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Veronica Santini, MD Elucidates Autonomic Dysfunction at Parkinson’s Disease Webinar

November 29, 2022
by Meaghan Harkins

On November 22, the American Parkinson Disease Association (APDA) Connecticut Chapter featured Veronica Santini, MD, who presented “Autonomic Dysfunction in Parkinson’s Disease” for the Association’s Summer/Fall 2022 Parkinson’s Education Series. This important webinar shed light on some of the more insidious symptoms of Parkinson’s disease (PD) that often go undetected and undertreated. The pathophysiology, signs and symptoms, and available treatments were comprehensively reviewed for the virtual audience, which included people with PD, caregivers, advocates, and healthcare professionals.

After an introduction by APDA CT Chapter Coordinator Marlane Argianas, Dr. Santini engaged the audience in an explanation of autonomic dysfunction and why it occurs in PD. The peripheral autonomic system was broken down into the sympathetic and parasympathetic divisions, with the functions and structures of each briefly outlined. Dr. Santini explained that this would provide a foundation for understanding the pathophysiology and interrelation of the symptoms being addressed.

Though the constellation of signs and symptoms that can arise from autonomic dysfunction were acknowledged, most of the time was dedicated to neurogenic orthostatic hypotension (nOH), arguably the most problematic of autonomic symptoms. Dr. Santini first outlined the physiology of normal blood pressure regulation and then explained how PD can interfere with this system via changes to the musculature assisting in circulation and a decrease in chemicals that regulate the constriction of blood vessels. Listeners were further advised on the important difference between generalized orthostatic hypotension – which has many causes – and nOH, which is the direct result of autonomic dysfunction.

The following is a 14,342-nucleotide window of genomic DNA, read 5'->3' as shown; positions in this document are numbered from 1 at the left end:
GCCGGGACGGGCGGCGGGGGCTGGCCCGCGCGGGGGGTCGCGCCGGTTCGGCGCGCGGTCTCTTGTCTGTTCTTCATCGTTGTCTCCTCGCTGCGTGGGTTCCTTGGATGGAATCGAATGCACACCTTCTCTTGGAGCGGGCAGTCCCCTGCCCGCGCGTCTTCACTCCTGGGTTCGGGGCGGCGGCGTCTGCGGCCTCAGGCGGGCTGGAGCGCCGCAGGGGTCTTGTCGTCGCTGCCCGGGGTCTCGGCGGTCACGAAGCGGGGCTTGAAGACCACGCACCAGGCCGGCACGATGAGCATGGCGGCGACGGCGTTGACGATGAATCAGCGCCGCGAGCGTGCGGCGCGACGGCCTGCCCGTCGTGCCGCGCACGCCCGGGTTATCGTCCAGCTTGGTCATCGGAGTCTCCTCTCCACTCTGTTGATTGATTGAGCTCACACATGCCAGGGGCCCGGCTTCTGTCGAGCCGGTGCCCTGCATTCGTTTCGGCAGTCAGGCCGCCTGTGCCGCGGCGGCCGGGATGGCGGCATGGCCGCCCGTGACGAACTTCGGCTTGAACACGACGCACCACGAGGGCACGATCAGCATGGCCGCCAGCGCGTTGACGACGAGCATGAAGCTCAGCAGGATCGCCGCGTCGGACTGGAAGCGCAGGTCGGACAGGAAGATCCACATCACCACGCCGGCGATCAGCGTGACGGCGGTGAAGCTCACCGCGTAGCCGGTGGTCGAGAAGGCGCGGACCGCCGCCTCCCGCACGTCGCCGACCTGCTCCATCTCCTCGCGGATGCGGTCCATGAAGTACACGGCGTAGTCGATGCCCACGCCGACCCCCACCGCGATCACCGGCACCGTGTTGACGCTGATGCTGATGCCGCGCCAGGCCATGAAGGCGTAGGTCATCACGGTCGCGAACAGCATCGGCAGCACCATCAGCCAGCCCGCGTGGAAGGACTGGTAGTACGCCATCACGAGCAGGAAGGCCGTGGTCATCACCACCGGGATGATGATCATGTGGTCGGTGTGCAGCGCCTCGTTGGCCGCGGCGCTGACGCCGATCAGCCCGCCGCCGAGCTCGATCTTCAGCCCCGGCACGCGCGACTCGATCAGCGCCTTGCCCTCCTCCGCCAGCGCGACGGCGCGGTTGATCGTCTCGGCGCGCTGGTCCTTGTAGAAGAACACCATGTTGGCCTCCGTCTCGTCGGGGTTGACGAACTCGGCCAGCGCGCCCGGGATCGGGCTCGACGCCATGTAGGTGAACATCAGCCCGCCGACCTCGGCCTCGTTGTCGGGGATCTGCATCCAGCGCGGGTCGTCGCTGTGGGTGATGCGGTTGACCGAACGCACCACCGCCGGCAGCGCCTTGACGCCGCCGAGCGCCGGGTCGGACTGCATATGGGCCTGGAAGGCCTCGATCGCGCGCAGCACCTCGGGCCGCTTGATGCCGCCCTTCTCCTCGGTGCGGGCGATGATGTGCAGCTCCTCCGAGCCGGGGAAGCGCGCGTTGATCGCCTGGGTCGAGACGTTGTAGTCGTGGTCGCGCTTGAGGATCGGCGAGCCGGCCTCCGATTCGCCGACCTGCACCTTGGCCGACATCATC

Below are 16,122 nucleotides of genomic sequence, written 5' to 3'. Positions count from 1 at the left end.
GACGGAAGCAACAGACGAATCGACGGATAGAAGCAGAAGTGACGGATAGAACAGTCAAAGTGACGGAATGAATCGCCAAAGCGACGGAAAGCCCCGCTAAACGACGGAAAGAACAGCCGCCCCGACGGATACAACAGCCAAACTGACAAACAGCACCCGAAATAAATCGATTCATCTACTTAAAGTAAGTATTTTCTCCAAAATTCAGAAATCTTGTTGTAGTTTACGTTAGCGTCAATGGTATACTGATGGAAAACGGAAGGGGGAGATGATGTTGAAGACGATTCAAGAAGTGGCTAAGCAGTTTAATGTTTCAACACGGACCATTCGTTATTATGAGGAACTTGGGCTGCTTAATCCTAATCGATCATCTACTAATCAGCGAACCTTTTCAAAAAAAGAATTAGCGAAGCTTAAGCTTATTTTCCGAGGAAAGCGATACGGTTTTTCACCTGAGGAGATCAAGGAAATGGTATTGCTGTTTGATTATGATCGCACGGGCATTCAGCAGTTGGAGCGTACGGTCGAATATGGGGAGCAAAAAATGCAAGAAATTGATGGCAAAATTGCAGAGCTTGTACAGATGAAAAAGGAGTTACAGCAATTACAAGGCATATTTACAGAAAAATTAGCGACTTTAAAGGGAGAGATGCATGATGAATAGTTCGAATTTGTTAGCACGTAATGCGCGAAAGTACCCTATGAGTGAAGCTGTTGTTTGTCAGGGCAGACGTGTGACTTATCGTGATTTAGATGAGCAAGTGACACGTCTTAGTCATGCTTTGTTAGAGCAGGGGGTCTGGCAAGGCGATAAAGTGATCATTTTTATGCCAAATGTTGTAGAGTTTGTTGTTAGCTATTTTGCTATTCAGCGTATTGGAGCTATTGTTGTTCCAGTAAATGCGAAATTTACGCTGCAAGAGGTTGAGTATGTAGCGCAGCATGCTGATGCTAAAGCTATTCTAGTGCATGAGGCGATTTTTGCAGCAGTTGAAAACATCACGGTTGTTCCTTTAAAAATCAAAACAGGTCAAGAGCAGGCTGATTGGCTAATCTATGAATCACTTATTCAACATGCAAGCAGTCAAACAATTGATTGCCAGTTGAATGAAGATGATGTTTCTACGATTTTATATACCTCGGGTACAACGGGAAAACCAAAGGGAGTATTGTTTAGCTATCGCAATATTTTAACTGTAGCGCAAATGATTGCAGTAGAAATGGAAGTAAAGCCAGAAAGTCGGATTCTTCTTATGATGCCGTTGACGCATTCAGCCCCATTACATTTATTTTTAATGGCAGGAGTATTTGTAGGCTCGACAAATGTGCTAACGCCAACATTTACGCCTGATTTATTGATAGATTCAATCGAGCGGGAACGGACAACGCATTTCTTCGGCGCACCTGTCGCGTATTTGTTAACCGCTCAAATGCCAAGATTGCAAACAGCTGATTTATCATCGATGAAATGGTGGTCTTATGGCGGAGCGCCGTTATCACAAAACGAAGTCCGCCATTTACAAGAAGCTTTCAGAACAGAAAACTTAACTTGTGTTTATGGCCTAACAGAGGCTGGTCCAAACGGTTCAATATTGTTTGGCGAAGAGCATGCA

Dr. Santini also highlighted the lesser-known symptoms of nOH to empower listeners to recognize and name it. These symptoms include falls, imbalance, shortness of breath, a decline in thinking, and tellingly, a “coat hanger headache,” during which pain occurs along the back of the neck and shoulders. Further, the lack of more traditional symptoms like dizziness and fainting was explained by the body’s ability to adapt to a chronic lack of adequate perfusion.

Listeners were encouraged to take control of their symptoms and actively participate in their care. Instructions were given on how to check one’s own orthostatic blood pressure at home, and for anyone diagnosed with nOH, a daily to-do list. A list of things to avoid were also presented. Pharmaceutical options were reviewed, and listeners were apprised of the research surrounding deep brain stimulation (DBS) and its yet inconclusive effects on autonomic dysfunction.

The webinar concluded with a lively Q & A session with Dr. Santini answering several real-time questions from the audience. 

Submitted by Allison Greco on November 29, 2022